1. a portion of capital not invested (a capital reserve ) or a portion of profits not distributed (a revenue or general reserve ) by a bank or business enterprise and held to meet legal requirements, future liabilities, or contingencies
    2. often plural liquid assets held by an organization, government, etc, to meet expenses and liabilities
  10. without reserve
    without reservations; fully; wholeheartedly

Discover More

Derived Forms

  • reˈservable, adjective
  • reˈserver, noun

Discover More

Other Words From

  • re·serva·ble adjective
  • re·serveless adjective
  • nonre·serva·ble adjective
  • nonre·serve noun adjective

Discover More

Word History and Origins

Origin of reserve1

First recorded in 1325–75; Middle English reserven (verb) from Middle French reserver, from Latin reservāre “to keep back, retain,” equivalent to re- re- + servāre “to save”

Discover More

Word History and Origins

Origin of reserve1

C14: from Old French reserver , from Latin reservāre to save up, from re- + servāre to keep

Discover More

Idioms and Phrases

  1. in reserve, put aside or withheld for a future need; reserved:

    money in reserve.

  2. without reserve,
    1. without restraint; frankly; freely.
    2. (of articles at auction) without limitation as to the terms of sale, especially with no stipulated minimum price.

Discover More

Synonym Study

See keep.

Discover More

Example Sentences

As far as logistics, we reserve two hours in calendars but we try to hit 90 minutes.

The difference, Nesbitt said, was that this time the city reserved more than 1,000 of the 2,500 appointments for patients who called to sign up.

In communities with large reserves of social capital, people trust their institutions and their neighbors.

The company will likely begin by allowing a limited number of employees to reserve office space if desired.

From Digiday

Chairlift grazing not only reserves more time for skiing but also can keep you energized throughout the day.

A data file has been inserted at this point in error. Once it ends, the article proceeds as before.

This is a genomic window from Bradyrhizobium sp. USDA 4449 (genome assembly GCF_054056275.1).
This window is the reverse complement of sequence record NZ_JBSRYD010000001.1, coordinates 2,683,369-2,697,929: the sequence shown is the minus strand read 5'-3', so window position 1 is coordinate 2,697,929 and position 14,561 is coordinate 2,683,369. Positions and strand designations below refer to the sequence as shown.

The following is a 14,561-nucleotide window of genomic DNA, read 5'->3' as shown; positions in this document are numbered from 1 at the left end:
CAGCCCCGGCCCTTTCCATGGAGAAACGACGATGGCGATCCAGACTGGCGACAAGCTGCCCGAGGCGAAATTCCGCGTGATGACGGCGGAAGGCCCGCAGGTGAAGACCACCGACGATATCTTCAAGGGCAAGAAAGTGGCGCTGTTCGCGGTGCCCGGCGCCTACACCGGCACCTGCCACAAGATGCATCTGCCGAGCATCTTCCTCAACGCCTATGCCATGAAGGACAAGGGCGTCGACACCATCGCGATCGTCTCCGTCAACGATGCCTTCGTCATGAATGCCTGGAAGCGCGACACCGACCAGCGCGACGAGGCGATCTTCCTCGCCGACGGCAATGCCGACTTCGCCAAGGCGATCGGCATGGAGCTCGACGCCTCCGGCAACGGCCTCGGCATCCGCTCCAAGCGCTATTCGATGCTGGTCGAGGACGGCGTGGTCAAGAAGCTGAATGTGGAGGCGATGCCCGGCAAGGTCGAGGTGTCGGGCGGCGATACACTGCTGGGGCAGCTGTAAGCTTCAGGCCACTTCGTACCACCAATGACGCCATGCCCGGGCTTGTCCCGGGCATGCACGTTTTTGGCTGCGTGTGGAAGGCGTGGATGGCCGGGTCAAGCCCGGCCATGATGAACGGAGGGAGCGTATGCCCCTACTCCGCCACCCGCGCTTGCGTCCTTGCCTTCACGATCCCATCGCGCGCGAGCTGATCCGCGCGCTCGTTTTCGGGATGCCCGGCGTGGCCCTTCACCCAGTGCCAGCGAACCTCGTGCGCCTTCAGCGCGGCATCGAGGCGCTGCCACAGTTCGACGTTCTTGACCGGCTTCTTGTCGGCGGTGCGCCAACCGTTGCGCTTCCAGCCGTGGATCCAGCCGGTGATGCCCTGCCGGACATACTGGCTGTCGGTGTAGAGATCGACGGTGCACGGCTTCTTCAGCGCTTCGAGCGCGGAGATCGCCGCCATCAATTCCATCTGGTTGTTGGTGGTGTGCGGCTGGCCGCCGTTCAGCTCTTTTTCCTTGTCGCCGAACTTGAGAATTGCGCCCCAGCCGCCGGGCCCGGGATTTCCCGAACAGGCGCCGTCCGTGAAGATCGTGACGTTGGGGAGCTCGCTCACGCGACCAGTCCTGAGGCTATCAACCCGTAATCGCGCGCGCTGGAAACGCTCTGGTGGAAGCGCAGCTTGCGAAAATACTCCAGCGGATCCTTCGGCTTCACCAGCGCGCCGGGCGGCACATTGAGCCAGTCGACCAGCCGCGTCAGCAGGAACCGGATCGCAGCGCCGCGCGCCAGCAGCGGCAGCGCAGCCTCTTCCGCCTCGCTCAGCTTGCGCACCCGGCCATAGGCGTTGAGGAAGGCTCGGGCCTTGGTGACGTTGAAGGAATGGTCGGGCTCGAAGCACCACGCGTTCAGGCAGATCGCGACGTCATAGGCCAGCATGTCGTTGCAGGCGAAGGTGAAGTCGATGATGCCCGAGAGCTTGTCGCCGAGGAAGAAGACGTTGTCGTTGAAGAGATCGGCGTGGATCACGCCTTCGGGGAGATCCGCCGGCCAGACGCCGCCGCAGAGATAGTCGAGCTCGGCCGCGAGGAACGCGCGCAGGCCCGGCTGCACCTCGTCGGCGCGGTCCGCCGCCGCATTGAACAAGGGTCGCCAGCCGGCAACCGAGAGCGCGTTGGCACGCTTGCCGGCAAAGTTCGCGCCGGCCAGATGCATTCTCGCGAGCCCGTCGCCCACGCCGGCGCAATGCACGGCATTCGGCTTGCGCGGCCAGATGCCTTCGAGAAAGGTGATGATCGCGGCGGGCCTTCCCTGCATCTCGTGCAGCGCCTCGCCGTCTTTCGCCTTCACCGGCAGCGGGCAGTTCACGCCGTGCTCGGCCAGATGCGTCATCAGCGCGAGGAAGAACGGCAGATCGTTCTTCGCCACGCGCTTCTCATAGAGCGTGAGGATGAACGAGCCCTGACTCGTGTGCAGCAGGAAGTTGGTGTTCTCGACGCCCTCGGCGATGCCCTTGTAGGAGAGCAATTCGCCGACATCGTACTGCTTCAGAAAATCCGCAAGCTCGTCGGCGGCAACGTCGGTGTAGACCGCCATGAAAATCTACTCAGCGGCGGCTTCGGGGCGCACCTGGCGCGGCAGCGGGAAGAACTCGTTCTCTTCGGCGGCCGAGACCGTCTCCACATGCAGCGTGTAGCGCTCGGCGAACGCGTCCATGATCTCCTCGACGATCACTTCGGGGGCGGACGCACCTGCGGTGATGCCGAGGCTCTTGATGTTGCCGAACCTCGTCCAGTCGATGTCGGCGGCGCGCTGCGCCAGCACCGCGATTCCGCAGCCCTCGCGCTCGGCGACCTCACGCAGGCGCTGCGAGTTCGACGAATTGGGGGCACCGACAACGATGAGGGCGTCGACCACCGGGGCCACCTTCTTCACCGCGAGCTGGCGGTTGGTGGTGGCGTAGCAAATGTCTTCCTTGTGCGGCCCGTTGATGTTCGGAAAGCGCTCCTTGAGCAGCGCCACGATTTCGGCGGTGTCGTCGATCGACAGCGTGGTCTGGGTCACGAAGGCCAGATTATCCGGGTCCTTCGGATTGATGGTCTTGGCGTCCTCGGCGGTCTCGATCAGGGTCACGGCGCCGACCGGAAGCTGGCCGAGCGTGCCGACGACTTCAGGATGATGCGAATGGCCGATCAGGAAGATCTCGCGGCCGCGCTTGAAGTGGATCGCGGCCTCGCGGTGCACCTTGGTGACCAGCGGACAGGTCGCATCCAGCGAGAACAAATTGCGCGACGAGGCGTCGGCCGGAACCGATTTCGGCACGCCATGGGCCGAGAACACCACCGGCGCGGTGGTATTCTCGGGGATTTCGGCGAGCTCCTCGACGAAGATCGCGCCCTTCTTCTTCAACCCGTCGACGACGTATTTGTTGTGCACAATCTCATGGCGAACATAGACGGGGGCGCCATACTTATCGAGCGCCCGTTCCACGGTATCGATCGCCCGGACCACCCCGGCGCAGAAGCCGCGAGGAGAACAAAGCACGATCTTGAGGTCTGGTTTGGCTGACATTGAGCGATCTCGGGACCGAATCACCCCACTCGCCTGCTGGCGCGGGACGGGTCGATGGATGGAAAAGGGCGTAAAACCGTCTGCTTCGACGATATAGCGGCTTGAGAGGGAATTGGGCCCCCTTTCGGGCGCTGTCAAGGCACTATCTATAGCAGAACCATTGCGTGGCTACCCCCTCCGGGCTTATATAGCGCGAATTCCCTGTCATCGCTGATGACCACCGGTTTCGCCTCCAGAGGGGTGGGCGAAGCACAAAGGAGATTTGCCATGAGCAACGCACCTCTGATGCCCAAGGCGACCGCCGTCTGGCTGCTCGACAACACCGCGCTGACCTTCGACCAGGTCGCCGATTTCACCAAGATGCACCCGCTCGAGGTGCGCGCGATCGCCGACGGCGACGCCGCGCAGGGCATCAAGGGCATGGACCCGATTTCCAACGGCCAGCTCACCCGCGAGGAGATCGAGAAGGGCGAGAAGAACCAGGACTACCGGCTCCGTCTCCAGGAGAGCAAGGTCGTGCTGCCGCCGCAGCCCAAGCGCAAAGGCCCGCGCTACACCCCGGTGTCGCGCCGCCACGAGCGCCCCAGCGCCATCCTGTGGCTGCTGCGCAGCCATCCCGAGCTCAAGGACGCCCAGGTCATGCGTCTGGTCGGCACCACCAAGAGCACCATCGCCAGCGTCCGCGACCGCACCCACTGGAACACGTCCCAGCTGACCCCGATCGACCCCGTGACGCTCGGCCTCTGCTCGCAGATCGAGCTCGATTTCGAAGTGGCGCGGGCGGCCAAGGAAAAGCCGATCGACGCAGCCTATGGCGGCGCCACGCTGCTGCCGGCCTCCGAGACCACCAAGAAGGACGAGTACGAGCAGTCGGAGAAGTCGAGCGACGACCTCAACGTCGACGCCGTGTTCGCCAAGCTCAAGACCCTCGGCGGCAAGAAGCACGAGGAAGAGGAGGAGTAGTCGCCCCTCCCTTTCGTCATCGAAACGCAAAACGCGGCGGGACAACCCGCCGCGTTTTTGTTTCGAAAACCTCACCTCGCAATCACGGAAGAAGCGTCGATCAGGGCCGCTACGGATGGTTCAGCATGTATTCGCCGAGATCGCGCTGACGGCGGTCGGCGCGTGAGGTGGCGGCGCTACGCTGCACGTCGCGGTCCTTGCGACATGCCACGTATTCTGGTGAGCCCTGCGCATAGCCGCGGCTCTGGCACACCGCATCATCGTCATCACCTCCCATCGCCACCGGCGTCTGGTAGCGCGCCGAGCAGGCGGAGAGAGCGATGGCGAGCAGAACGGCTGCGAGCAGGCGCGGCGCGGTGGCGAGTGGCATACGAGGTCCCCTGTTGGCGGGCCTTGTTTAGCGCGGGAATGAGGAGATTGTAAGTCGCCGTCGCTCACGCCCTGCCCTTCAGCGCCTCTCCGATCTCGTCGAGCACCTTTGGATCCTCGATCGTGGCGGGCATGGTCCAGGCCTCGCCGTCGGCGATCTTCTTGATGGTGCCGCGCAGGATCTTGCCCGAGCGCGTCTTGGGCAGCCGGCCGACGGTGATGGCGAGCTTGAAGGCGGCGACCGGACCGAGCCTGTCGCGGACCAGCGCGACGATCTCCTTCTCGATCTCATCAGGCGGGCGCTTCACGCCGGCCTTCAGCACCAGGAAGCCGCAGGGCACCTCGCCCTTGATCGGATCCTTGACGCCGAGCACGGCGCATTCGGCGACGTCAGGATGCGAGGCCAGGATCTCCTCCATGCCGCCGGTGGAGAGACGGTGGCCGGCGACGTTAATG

We reserve the right to any legal action to prevent new pranks of the kind.

Stone, according to Marine officials, served eight years in the U.S. Marine Corps Reserve.

The actor and police enthusiast reportedly wants to be a reserve officer.

Some prisons reserve the dayroom or common area for weddings.

Thank you, Federal Reserve for printing all that money for the past half dozen years.

In sorting notes it is necessary to be able readily to distinguish between notes of this bank and notes of other reserve banks.

The dormant accounts most of the banks maintain with the reserve bank are, perhaps, indicative of their attitude toward it.

At the reserve bank they may borrow as a standing right and not as a favor which may be cut off.

She never realized that the reserve of her own character had much, perhaps everything, to do with this.

Customers will do things in the name of the Federal Reserve System which they have never done before.


Definitions and idiom definitions from Unabridged, based on the Random House Unabridged Dictionary, © Random House, Inc. 2023

Idioms from The American Heritage® Idioms Dictionary copyright © 2002, 2001, 1995 by Houghton Mifflin Harcourt Publishing Company. Published by Houghton Mifflin Harcourt Publishing Company.




reservationistreserve bank